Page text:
Taiwan President Urges China to Pursue Dialogue, Not Conflict
Taiwanese President Tsai Ing-wen opened 2021 by reaffirming her willingness to talk with China, while vowing to stand up to mounting military pressure from Beijing.
Tsai used a brief News Year’s Day address Friday to criticize the near-daily patrols of Chinese military ships and aircraft that have stretched Taiwan’s more limited military resources. She warned that the actions had “threatened the peace and stability of the Indo-Pacific region,” while calling on Beijing to restore communication channels it cut off after her election in 2016.
“We are willing to jointly promote meaningful dialogue,” Tsai said, so long as Beijing is willing to “defuse antagonism and improve cross-strait relations, in line with the principles of reciprocity and dignity.”
The Taiwanese president has sought to position her democratically elected government as a bulwark against increasing Chinese influence in the region. Beijing considers Taiwan as part of its territory, despite having never controlled it, and has sought to raise the pressure on Tsai by luring away diplomatic partners and expanding military patrols around the island.
Taiwan has raised its international profile over the past year through its handling of the coronavirus pandemic, with only seven confirmed Covid-19 deaths among its population of 23 million. In 2020, Taiwan was a rare success story, underpinning a booming stock market and one of the strongest performances among developed economies.
“We have shown again and again that ‘Taiwan can help,’” Tsai said. “As a force for good in the world, we will continue to be an indispensable member of the international community, both now and into the future.”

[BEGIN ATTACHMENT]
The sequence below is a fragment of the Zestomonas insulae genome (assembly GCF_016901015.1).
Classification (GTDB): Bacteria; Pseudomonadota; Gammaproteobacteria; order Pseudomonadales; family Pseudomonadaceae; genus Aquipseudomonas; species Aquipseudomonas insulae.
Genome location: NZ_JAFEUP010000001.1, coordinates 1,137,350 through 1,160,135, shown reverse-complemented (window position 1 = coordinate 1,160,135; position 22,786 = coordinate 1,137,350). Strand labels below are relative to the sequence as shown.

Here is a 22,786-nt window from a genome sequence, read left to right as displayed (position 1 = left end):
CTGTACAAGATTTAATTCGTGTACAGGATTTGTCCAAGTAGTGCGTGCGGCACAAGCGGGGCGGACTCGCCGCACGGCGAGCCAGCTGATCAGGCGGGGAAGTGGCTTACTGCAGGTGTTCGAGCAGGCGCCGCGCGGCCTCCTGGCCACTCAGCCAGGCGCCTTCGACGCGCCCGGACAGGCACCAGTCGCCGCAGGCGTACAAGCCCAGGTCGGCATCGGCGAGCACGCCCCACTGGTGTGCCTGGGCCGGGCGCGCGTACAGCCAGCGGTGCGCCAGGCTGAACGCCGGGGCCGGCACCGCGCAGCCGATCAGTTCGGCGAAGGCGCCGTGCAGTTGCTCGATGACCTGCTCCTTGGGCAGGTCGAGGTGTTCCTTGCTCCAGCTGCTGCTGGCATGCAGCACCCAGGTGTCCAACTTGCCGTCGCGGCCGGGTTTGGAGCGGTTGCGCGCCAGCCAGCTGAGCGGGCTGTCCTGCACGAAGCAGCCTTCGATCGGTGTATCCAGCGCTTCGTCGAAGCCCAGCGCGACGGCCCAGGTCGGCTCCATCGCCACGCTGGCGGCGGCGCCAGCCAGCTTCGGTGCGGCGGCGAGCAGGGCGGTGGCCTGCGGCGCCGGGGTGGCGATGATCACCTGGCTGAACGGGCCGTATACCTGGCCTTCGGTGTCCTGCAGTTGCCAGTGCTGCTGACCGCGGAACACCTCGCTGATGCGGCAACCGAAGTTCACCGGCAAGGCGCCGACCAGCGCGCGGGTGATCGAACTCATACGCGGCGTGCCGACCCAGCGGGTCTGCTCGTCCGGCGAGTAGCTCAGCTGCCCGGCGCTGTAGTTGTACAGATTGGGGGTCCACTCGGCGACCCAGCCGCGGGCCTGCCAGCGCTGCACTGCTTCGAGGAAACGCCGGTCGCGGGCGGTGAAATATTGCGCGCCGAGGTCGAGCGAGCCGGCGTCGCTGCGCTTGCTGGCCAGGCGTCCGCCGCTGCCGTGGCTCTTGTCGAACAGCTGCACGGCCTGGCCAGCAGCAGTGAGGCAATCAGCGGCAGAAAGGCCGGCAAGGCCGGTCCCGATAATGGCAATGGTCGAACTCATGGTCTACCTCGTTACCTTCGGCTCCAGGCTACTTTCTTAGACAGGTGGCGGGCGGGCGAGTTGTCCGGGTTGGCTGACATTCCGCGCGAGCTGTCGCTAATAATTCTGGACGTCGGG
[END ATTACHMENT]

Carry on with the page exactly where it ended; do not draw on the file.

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Beijing has so far refused to hold any talks with Tsai unless she accepts that both sides belong to “one China.” That was the position accepted by Tsai’s predecessor, Ma Ying-jeou, who saw ties flourish with Beijing, including an unprecedented meeting with Chinese President Xi Jinping in 2015.
Zhu Fenglian, a spokeswoman for China’s Taiwan Affairs Office, told a briefing Wednesday in Beijing that relations between the two sides were “complicated and grim” in 2020, citing “separatist forces” in Taipei and changes in the international landscape. But Zhu struck a more conciliatory tone for the coming year, saying China pledged to “proactively promote peaceful development and integration.”
Tsai is seeking to build on the momentum of last year, when she won a second term and U.S. President Donald Trump’s administration continued to improve ties with Taipei. Taiwan is awaiting signs of whether President-elect Joe Biden will continue that support after he takes office on Jan. 20.
The Taiwanese president defended her decision to lift long-standing curbs on certain U.S. pork products, a move aimed at facilitating trade talks with Washington that prompted protests at home. The reaction “made me fully experience why the previous government made promises, but was unable to implement them,” Tsai said.
— With assistance by Jing Li
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